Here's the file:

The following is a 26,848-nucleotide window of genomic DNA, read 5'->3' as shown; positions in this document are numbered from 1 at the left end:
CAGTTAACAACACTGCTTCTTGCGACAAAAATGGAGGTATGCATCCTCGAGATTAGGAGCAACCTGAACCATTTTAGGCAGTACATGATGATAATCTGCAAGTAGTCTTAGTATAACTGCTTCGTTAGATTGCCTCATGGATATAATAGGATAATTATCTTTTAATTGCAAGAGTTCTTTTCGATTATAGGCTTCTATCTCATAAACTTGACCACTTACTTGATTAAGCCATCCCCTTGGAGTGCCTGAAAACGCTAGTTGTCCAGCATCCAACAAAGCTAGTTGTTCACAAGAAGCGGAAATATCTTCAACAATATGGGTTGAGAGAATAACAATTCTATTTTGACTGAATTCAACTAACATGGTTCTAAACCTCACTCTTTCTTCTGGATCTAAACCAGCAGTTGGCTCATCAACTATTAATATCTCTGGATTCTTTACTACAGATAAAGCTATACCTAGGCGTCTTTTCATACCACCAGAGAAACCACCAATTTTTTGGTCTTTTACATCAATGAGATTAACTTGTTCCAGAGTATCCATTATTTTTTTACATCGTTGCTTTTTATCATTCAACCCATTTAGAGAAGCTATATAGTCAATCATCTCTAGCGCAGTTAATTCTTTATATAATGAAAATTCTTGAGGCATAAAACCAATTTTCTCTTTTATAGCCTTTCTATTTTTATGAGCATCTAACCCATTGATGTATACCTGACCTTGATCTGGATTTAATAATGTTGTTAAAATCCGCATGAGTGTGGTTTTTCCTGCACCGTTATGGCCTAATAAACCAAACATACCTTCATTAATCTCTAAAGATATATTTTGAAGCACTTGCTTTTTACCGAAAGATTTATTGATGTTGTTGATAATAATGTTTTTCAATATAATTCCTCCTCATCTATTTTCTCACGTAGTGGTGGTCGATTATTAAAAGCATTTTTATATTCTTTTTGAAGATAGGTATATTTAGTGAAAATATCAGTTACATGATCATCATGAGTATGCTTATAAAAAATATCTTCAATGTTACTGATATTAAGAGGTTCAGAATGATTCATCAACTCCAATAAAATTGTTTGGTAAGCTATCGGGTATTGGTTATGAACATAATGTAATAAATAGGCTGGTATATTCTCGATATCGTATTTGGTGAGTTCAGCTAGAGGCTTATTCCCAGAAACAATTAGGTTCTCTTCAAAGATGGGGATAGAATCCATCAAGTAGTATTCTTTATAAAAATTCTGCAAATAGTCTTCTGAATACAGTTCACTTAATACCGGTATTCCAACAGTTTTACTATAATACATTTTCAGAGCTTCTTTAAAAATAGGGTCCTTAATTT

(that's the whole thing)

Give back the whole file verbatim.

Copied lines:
The following is a 26,848-nucleotide window of genomic DNA, read 5'->3' as shown; positions in this document are numbered from 1 at the left end:
CAGTTAACAACACTGCTTCTTGCGACAAAAATGGAGGTATGCATCCTCGAGATTAGGAGCAACCTGAACCATTTTAGGCAGTACATGATGATAATCTGCAAGTAGTCTTAGTATAACTGCTTCGTTAGATTGCCTCATGGATATAATAGGATAATTATCTTTTAATTGCAAGAGTTCTTTTCGATTATAGGCTTCTATCTCATAAACTTGACCACTTACTTGATTAAGCCATCCCCTTGGAGTGCCTGAAAACGCTAGTTGTCCAGCATCCAACAAAGCTAGTTGTTCACAAGAAGCGGAAATATCTTCAACAATATGGGTTGAGAGAATAACAATTCTATTTTGACTGAATTCAACTAACATGGTTCTAAACCTCACTCTTTCTTCTGGATCTAAACCAGCAGTTGGCTCATCAACTATTAATATCTCTGGATTCTTTACTACAGATAAAGCTATACCTAGGCGTCTTTTCATACCACCAGAGAAACCACCAATTTTTTGGTCTTTTACATCAATGAGATTAACTTGTTCCAGAGTATCCATTATTTTTTTACATCGTTGCTTTTTATCATTCAACCCATTTAGAGAAGCTATATAGTCAATCATCTCTAGCGCAGTTAATTCTTTATATAATGAAAATTCTTGAGGCATAAAACCAATTTTCTCTTTTATAGCCTTTCTATTTTTATGAGCATCTAACCCATTGATGTATACCTGACCTTGATCTGGATTTAATAATGTTGTTAAAATCCGCATGAGTGTGGTTTTTCCTGCACCGTTATGGCCTAATAAACCAAACATACCTTCATTAATCTCTAAAGATATATTTTGAAGCACTTGCTTTTTACCGAAAGATTTATTGATGTTGTTGATAATAATGTTTTTCAATATAATTCCTCCTCATCTATTTTCTCACGTAGTGGTGGTCGATTATTAAAAGCATTTTTATATTCTTTTTGAAGATAGGTATATTTAGTGAAAATATCAGTTACATGATCATCATGAGTATGCTTATAAAAAATATCTTCAATGTTACTGATATTAAGAGGTTCAGAATGATTCATCAACTCCAATAAAATTGTTTGGTAAGCTATCGGGTATTGGTTATGAACATAATGTAATAAATAGGCTGGTATATTCTCGATATCGTATTTGGTGAGTTCAGCTAGAGGCTTATTCCCAGAAACAATTAGGTTCTCTTCAAAGATGGGGATAGAATCCATCAAGTAGTATTCTTTATAAAAATTCTGCAAATAGTCTTCTGAATACAGTTCACTTAATACCGGTATTCCAACAGTTTTACTATAATACATTTTCAGAGCTTCTTTAAAAATAGGGTCCTTAATTT